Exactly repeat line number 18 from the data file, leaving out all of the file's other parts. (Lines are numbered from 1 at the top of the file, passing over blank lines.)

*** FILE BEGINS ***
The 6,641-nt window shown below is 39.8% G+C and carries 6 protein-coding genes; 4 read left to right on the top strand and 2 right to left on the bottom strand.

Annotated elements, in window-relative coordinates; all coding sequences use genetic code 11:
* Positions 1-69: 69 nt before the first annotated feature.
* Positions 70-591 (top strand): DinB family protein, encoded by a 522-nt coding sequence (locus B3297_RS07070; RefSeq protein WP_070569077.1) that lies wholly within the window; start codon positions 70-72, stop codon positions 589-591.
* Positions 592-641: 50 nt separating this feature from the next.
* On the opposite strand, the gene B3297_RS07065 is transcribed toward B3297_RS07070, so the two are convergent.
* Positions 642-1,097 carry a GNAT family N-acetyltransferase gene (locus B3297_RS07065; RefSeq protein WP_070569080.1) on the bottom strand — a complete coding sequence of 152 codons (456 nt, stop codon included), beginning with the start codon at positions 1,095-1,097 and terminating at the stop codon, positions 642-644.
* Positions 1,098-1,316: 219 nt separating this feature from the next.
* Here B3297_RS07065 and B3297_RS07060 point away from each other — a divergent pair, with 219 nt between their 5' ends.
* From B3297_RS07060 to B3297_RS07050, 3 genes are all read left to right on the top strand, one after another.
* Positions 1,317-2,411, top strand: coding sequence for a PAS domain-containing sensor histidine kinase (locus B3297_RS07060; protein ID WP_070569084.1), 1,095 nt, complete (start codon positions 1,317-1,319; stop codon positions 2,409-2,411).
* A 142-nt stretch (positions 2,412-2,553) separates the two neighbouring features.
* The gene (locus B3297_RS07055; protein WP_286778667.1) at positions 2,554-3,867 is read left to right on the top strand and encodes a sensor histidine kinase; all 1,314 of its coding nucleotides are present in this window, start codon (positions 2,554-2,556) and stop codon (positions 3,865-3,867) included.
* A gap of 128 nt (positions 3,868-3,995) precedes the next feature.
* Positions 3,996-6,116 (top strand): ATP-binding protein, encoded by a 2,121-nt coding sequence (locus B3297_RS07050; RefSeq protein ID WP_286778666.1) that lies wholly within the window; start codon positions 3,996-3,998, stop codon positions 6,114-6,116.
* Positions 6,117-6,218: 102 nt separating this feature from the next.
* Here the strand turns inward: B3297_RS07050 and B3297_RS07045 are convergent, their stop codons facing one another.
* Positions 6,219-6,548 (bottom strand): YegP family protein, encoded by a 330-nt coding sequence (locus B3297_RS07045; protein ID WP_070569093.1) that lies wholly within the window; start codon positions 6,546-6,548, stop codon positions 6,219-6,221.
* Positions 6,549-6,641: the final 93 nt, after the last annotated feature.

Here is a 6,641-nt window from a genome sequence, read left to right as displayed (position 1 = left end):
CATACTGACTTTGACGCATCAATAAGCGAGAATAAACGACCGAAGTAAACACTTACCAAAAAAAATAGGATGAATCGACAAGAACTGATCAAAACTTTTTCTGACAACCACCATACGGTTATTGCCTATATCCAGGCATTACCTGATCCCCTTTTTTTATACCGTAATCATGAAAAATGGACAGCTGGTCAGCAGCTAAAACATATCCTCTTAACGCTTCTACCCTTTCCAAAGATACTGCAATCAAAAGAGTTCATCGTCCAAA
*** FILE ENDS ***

* Positions 6,219-6,548 (bottom strand): YegP family protein, encoded by a 330-nt coding sequence (locus B3297_RS07045; protein ID WP_070569093.1) that lies wholly within the window; start codon positions 6,546-6,548, stop codon positions 6,219-6,221.